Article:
Gut bacteria linked to dementia risk

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By Alice Tuohy | Wednesday 30 January 2019

Poster Presentation: American Stroke Association’s International Stroke Conference 2019: Gut Microbiota and Dementia: A Cross-Sectional Study

Researchers in Japan have studied the make-up of 128 people’s stool samples finding differences in the type and level of gut bacteria present in people with dementia and those without the condition. The results have been presented in a poster today (Wednesday 30 January) at American Stroke Association’s International Stroke Conference 2019.

Dr Sara Imarisio, Head of Research from Alzheimer’s Research UK, said:

“It can be a little surprising to discover that bacteria in the gut could affect the health of our brains, but there is a growing body of evidence that supports this link.

“While these new results reveal differences in the makeup of gut bacteria between people with and without dementia, this study doesn’t tell us if these directly impact a person’s dementia risk. We will need to wait until the researchers publish their full findings before we can tell what further insights we can glean from this study.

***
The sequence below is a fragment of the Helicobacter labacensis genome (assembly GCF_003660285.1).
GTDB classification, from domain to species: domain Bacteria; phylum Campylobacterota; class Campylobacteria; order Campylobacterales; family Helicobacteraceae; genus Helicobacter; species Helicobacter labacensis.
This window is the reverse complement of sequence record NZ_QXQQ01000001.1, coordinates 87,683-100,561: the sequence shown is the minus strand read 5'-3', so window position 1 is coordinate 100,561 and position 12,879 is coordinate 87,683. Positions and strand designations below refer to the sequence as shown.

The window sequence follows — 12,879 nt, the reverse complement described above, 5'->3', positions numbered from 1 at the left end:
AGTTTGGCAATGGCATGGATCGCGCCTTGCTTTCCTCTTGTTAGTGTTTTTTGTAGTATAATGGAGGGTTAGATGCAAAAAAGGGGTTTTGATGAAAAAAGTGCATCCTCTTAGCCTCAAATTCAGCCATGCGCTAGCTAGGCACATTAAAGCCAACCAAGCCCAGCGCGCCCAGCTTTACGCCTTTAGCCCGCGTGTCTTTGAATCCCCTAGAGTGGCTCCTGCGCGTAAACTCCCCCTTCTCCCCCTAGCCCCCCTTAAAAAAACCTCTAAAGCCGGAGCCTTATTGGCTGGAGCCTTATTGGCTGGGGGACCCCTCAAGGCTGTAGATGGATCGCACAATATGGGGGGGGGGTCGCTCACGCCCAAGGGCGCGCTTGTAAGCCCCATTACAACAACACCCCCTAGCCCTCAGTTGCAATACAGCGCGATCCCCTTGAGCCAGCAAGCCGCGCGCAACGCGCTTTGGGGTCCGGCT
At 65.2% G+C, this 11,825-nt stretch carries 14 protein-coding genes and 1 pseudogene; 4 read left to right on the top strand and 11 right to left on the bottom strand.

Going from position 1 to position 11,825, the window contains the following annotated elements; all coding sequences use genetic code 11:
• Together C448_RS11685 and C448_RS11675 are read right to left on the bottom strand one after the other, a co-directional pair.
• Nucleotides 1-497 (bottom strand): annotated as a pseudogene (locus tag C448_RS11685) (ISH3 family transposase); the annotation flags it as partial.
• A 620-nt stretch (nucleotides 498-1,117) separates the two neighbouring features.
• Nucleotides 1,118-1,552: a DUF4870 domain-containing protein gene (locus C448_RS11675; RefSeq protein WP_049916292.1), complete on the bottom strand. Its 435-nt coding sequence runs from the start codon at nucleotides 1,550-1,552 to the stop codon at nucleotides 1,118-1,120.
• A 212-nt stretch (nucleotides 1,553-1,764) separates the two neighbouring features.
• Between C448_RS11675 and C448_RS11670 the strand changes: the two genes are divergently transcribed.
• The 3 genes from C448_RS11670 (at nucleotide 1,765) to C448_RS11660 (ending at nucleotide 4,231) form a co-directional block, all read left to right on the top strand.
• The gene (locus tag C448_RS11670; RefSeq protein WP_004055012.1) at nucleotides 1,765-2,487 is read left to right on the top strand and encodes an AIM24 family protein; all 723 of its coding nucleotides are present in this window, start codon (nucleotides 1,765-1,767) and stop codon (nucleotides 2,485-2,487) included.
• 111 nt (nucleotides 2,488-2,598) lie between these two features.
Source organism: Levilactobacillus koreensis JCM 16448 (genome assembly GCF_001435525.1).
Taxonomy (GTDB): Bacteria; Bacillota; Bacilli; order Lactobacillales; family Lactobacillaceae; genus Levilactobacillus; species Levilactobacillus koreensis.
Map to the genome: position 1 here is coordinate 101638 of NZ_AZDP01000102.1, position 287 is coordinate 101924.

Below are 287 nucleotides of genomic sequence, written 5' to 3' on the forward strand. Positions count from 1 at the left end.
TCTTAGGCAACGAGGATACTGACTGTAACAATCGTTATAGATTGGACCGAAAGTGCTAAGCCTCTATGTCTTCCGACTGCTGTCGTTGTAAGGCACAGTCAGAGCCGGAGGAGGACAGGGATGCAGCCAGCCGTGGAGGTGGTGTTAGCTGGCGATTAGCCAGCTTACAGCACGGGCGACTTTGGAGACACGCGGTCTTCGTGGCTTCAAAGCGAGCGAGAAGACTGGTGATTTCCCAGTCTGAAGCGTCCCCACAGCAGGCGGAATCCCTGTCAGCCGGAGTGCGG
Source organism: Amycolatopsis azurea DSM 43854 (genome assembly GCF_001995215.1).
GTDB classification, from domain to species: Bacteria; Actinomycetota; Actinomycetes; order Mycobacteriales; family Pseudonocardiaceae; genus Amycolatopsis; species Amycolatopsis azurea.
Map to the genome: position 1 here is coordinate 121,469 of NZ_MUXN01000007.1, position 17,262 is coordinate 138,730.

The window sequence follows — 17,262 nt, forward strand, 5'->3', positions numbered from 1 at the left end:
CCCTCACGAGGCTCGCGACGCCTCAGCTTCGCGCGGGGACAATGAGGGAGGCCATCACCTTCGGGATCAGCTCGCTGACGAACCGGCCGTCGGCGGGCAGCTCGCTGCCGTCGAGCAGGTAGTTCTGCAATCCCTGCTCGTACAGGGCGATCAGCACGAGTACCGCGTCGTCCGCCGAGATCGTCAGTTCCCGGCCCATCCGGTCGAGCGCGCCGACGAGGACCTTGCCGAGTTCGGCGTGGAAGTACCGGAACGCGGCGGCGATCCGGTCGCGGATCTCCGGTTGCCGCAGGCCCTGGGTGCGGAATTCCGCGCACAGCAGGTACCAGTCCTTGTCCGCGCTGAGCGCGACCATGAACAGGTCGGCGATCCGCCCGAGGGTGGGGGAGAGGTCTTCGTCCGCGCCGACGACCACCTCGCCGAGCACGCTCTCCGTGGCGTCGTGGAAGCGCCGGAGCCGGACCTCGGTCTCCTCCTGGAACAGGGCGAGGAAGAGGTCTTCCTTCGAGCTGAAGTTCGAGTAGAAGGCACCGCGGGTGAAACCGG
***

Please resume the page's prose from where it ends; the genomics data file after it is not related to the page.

“Research into the links between gut bacteria and dementia risk is gaining momentum, and it is among the topics being explored by scientists at the UK Dementia Research Institute, the country’s largest dementia research initiative. Unpicking the microscopic details underpinning gut-brain interactions could open the door to new ways to help maintain a healthy brain into old age.

“The make-up of gut bacteria is influenced by both genetics and our lifestyle, so it is one of a number of potential dementia risk factors that we could influence by leading a healthy life. To maintain a healthy brain as we age the best current evidence suggests that we keep physically fit, eat a balanced diet, maintain a healthy weight, not smoke, only drink within the recommended limits and keep blood pressure and cholesterol in check.”

About the author

Alice Tuohy